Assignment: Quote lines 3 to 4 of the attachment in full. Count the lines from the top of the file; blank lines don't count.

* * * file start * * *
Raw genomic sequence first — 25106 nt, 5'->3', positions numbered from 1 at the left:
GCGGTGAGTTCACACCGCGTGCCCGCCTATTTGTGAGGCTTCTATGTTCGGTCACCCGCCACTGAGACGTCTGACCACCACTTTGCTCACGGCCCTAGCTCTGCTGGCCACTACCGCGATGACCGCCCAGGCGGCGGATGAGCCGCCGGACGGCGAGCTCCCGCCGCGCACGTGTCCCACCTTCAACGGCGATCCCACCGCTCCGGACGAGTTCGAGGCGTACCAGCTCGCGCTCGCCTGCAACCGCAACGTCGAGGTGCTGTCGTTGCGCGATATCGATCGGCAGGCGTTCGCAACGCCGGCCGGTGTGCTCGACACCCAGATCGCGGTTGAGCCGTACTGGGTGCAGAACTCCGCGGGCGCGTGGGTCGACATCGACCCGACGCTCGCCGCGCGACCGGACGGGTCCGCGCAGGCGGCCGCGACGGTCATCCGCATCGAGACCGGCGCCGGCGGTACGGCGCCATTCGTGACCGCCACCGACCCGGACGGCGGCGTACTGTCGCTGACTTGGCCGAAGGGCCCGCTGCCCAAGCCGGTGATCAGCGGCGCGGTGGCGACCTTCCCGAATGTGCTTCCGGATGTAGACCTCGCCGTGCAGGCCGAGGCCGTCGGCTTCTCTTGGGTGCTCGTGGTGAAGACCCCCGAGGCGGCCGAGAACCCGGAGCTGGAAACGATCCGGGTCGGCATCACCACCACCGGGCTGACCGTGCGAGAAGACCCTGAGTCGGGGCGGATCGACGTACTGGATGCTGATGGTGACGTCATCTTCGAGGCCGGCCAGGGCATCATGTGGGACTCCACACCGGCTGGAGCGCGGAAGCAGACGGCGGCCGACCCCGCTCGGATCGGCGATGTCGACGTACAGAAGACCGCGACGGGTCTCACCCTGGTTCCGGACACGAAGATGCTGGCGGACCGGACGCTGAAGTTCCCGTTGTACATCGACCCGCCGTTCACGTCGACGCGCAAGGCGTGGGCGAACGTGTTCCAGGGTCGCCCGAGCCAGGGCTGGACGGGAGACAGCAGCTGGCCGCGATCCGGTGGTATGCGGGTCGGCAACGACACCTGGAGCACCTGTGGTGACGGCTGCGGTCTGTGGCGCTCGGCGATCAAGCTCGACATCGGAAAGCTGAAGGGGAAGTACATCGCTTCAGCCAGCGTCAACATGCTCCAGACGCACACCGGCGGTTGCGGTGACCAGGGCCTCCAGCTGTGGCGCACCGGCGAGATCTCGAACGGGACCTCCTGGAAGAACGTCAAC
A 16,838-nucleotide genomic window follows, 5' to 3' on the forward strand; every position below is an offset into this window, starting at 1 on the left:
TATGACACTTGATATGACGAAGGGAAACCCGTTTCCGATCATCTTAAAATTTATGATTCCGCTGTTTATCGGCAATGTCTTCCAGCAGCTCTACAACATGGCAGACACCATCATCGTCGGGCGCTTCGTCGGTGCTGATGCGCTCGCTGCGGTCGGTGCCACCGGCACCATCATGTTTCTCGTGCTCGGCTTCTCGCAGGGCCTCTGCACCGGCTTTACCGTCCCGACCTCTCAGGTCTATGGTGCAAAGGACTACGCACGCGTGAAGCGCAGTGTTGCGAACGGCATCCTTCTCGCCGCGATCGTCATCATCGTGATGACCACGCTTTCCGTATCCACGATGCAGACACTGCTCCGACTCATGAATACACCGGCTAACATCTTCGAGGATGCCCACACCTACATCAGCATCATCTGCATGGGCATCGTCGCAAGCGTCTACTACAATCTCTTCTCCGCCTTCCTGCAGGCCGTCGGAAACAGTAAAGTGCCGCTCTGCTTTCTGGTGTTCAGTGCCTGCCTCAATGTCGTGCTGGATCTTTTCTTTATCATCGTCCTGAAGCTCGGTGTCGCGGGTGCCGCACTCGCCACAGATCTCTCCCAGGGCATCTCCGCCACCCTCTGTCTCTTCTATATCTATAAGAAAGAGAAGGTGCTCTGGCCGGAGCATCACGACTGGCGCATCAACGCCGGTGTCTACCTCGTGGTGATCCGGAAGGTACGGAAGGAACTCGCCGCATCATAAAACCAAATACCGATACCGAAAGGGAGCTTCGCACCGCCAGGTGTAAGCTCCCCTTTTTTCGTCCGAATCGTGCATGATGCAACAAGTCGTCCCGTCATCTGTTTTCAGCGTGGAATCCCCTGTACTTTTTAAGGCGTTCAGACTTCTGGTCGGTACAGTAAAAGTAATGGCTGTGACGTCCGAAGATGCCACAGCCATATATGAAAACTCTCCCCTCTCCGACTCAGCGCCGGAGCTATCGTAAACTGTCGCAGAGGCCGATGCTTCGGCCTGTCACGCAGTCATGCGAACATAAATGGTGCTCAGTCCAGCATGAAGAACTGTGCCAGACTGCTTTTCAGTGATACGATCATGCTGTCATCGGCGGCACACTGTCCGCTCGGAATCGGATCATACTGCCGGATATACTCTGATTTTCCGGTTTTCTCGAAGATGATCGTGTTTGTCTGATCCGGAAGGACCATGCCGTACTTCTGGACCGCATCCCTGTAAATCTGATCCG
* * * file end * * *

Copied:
A 16,838-nucleotide genomic window follows, 5' to 3' on the forward strand; every position below is an offset into this window, starting at 1 on the left:
TATGACACTTGATATGACGAAGGGAAACCCGTTTCCGATCATCTTAAAATTTATGATTCCGCTGTTTATCGGCAATGTCTTCCAGCAGCTCTACAACATGGCAGACACCATCATCGTCGGGCGCTTCGTCGGTGCTGATGCGCTCGCTGCGGTCGGTGCCACCGGCACCATCATGTTTCTCGTGCTCGGCTTCTCGCAGGGCCTCTGCACCGGCTTTACCGTCCCGACCTCTCAGGTCTATGGTGCAAAGGACTACGCACGCGTGAAGCGCAGTGTTGCGAACGGCATCCTTCTCGCCGCGATCGTCATCATCGTGATGACCACGCTTTCCGTATCCACGATGCAGACACTGCTCCGACTCATGAATACACCGGCTAACATCTTCGAGGATGCCCACACCTACATCAGCATCATCTGCATGGGCATCGTCGCAAGCGTCTACTACAATCTCTTCTCCGCCTTCCTGCAGGCCGTCGGAAACAGTAAAGTGCCGCTCTGCTTTCTGGTGTTCAGTGCCTGCCTCAATGTCGTGCTGGATCTTTTCTTTATCATCGTCCTGAAGCTCGGTGTCGCGGGTGCCGCACTCGCCACAGATCTCTCCCAGGGCATCTCCGCCACCCTCTGTCTCTTCTATATCTATAAGAAAGAGAAGGTGCTCTGGCCGGAGCATCACGACTGGCGCATCAACGCCGGTGTCTACCTCGTGGTGATCCGGAAGGTACGGAAGGAACTCGCCGCATCATAAAACCAAATACCGATACCGAAAGGGAGCTTCGCACCGCCAGGTGTAAGCTCCCCTTTTTTCGTCCGAATCGTGCATGATGCAACAAGTCGTCCCGTCATCTGTTTTCAGCGTGGAATCCCCTGTACTTTTTAAGGCGTTCAGACTTCTGGTCGGTACAGTAAAAGTAATGGCTGTGACGTCCGAAGATGCCACAGCCATATATGAAAACTCTCCCCTCTCCGACTCAGCGCCGGAGCTATCGTAAACTGTCGCAGAGGCCGATGCTTCGGCCTGTCACGCAGTCATGCGAACATAAATGGTGCTCAGTCCAGCATGAAGAACTGTGCCAGACTGCTTTTCAGTGATACGATCATGCTGTCATCGGCGGCACACTGTCCGCTCGGAATCGGATCATACTGCCGGATATACTCTGATTTTCCGGTTTTCTCGAAGATGATCGTGTTTGTCTGATCCGGAAGGACCATGCCGTACTTCTGGACCGCATCCCTGTAAATCTGATCCG